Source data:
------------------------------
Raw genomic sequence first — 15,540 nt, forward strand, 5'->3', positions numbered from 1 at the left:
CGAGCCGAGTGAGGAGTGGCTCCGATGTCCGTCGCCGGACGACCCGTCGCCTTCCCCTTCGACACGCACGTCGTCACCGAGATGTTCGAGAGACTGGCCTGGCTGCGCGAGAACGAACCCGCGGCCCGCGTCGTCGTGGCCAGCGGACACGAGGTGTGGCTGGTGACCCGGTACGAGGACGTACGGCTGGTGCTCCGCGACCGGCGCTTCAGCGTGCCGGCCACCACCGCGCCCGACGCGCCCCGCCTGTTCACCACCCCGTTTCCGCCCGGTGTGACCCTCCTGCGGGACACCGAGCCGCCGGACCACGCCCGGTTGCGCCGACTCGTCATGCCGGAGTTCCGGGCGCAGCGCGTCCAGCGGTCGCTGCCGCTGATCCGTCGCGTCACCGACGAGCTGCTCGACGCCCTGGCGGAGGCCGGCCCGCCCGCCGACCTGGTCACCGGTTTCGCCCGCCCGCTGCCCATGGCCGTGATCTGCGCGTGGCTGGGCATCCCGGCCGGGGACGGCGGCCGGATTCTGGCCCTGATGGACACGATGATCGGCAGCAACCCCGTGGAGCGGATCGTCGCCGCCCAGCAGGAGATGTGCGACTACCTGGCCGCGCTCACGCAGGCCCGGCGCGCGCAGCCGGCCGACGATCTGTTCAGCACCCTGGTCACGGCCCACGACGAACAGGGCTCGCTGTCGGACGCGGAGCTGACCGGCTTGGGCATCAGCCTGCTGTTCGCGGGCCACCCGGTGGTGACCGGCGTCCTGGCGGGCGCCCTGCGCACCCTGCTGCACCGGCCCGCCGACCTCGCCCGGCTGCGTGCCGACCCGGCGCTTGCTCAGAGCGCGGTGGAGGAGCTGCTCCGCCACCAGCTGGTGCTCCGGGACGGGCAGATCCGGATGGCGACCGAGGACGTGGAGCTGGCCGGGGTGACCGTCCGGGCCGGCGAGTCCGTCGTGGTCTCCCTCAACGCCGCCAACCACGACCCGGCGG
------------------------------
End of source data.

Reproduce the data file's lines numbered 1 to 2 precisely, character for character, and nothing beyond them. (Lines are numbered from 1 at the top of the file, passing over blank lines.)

Raw genomic sequence first — 15,540 nt, forward strand, 5'->3', positions numbered from 1 at the left:
CGAGCCGAGTGAGGAGTGGCTCCGATGTCCGTCGCCGGACGACCCGTCGCCTTCCCCTTCGACACGCACGTCGTCACCGAGATGTTCGAGAGACTGGCCTGGCTGCGCGAGAACGAACCCGCGGCCCGCGTCGTCGTGGCCAGCGGACACGAGGTGTGGCTGGTGACCCGGTACGAGGACGTACGGCTGGTGCTCCGCGACCGGCGCTTCAGCGTGCCGGCCACCACCGCGCCCGACGCGCCCCGCCTGTTCACCACCCCGTTTCCGCCCGGTGTGACCCTCCTGCGGGACACCGAGCCGCCGGACCACGCCCGGTTGCGCCGACTCGTCATGCCGGAGTTCCGGGCGCAGCGCGTCCAGCGGTCGCTGCCGCTGATCCGTCGCGTCACCGACGAGCTGCTCGACGCCCTGGCGGAGGCCGGCCCGCCCGCCGACCTGGTCACCGGTTTCGCCCGCCCGCTGCCCATGGCCGTGATCTGCGCGTGGCTGGGCATCCCGGCCGGGGACGGCGGCCGGATTCTGGCCCTGATGGACACGATGATCGGCAGCAACCCCGTGGAGCGGATCGTCGCCGCCCAGCAGGAGATGTGCGACTACCTGGCCGCGCTCACGCAGGCCCGGCGCGCGCAGCCGGCCGACGATCTGTTCAGCACCCTGGTCACGGCCCACGACGAACAGGGCTCGCTGTCGGACGCGGAGCTGACCGGCTTGGGCATCAGCCTGCTGTTCGCGGGCCACCCGGTGGTGACCGGCGTCCTGGCGGGCGCCCTGCGCACCCTGCTGCACCGGCCCGCCGACCTCGCCCGGCTGCGTGCCGACCCGGCGCTTGCTCAGAGCGCGGTGGAGGAGCTGCTCCGCCACCAGCTGGTGCTCCGGGACGGGCAGATCCGGATGGCGACCGAGGACGTGGAGCTGGCCGGGGTGACCGTCCGGGCCGGCGAGTCCGTCGTGGTCTCCCTCAACGCCGCCAACCACGACCCGGCGG